But as the Temple report shows “the vitality of immigrant communities, and how even older immigrants, who are no longer working for wages, often continue to contribute,” Wallace said.
One story the center’s educational effort is bringing to agency professionals across the United States is that of Gloria Rivera. Rivera, 59, emigrated to Philadelphia many years ago from Puerto Rico. She wanted to volunteer at her granddaughter’s elementary school, but found resistance to her help from the school’s staff and teachers. With the help of the school’s Latina principal, Rivera persisted, overcoming personnel and bureaucratic barriers -– obstacles she said can deter non-native English speakers like her from contributing their time and energy.
Eventually, Rivera won the staff over with her warmth and ability to comfort immigrant children, who were often scared and struggling with their new language.
“I tried to understand their problems,” she told researchers.
The report also points to effective programs, such as Boat People SOS, in Falls Church, Va. The organization trains Vietnamese elders to assist victims of torture or related psychological trauma. The program’s older Peer Companions learn active listening techniques enabling them to “uncover their clients’ skills and interests, provide encouragement and serve as health care navigators.”
In the Atlanta suburb of Clarkston, Ga. – where more than a third of the residents are foreign-born – Hassan Bulle, who is in his 70s, described how he and other Ethiopian elders raised funds to build mosques and other gathering places where older Ethiopians come together to socialize and confer on community concerns.
Many agencies miss older immigrants’ capabilities because they focus only on those who sign up for formal volunteer activities. In Spanish, for instance, there is no exact word for “volunteering,” according to Jose Perez, who founded the nonprofit Senior Community Outreach Services in Alamo, Texas. Henkin and her staff describe how he persuaded older Mexicans to assist their frail neighbors by saying, “There are old people who really need your help,” rather than, “Can you volunteer?”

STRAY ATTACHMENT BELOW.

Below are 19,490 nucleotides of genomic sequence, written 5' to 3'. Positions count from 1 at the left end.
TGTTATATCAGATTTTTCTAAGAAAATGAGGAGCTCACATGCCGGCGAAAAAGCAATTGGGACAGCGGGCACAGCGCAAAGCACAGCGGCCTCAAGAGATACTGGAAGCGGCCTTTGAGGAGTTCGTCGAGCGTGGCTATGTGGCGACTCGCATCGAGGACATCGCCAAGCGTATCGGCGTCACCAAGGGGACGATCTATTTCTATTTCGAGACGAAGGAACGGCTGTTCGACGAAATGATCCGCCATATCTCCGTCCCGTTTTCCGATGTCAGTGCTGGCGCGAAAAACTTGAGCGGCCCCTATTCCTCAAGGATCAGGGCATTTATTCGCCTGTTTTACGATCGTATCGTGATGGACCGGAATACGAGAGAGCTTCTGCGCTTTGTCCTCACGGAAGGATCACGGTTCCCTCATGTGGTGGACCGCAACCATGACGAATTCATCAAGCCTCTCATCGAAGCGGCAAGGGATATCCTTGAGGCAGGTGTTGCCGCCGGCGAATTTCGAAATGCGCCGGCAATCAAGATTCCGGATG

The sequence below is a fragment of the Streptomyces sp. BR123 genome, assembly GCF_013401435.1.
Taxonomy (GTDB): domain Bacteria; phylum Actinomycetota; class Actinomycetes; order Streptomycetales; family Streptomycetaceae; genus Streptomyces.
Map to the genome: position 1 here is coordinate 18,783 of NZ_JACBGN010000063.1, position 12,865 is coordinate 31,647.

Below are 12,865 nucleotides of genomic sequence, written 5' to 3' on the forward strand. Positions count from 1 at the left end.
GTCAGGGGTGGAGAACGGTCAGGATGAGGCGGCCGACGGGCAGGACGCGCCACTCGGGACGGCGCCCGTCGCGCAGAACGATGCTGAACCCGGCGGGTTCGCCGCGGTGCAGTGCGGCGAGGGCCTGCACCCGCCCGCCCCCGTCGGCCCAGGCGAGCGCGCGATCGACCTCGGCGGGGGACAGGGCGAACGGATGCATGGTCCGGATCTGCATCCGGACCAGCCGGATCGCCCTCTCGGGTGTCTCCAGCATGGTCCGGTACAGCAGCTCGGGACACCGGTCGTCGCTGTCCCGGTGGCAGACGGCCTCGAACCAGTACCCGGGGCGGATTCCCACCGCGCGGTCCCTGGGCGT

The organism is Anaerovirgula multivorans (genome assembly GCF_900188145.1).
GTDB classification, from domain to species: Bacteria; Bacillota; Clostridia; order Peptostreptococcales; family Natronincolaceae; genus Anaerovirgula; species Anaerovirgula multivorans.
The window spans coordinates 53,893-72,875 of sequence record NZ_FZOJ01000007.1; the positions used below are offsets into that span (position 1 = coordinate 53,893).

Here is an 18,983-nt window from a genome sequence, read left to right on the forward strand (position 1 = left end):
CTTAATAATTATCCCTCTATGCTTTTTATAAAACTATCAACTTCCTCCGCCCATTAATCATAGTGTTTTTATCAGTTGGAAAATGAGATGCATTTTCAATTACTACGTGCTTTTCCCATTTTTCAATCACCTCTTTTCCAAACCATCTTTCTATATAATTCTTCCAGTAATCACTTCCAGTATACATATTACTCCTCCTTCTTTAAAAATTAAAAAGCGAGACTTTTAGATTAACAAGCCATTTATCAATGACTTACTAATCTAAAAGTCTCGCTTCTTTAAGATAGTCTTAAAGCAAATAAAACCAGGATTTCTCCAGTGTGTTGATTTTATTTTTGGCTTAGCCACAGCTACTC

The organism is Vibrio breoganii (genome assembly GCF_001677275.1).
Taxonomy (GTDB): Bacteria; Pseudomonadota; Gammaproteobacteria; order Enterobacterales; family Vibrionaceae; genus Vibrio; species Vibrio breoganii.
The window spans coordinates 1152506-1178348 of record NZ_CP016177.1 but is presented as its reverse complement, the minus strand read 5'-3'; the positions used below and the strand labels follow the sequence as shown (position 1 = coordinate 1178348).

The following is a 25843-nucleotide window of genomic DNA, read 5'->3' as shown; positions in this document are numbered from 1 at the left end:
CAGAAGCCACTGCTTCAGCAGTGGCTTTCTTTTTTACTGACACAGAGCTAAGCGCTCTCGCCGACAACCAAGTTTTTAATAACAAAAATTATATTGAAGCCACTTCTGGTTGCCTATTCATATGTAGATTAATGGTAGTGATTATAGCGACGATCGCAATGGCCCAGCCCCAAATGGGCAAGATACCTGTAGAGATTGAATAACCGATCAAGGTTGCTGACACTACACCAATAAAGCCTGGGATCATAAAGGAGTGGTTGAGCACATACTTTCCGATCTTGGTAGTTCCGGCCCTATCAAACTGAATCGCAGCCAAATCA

Other ethnic elders get quietly involved because of cultural or religious traditions, or due to past political repression. One Muslim community leader from East Africa told the researchers, “The religious way is that you give away; you don’t want to show [it].”
A Vietnamese refugee, who had been held prisoner by the Communist regime after the war, echoed the reluctance of elders from different strife-ridden nations to become involved with formal civic programs. He explained, “Other detainees, when they were released, the local police didn’t allow them to participate in community activities.”
Some elders in the Project Shine study, though, have taken public action in the past. In 2006, one Chinese community elder led a group to the U.S. Capitol to address issues around Medicare and Medicaid. He told the researchers the elders “wouldn’t probably have come if it was just announced in general because I personally asked them . . . . They have to know you, and you have to really know them and be trusted.”
Project Shine is part of a growing recognition shared by such groups as AARP and the American Society on Aging that communities need to enlist the help of immigrant elders, especially when public resources are shrinking and service waiting lists are lengthening. The Community Treasures report was funded by the Metlife Foundation and is available free online at Project Shine.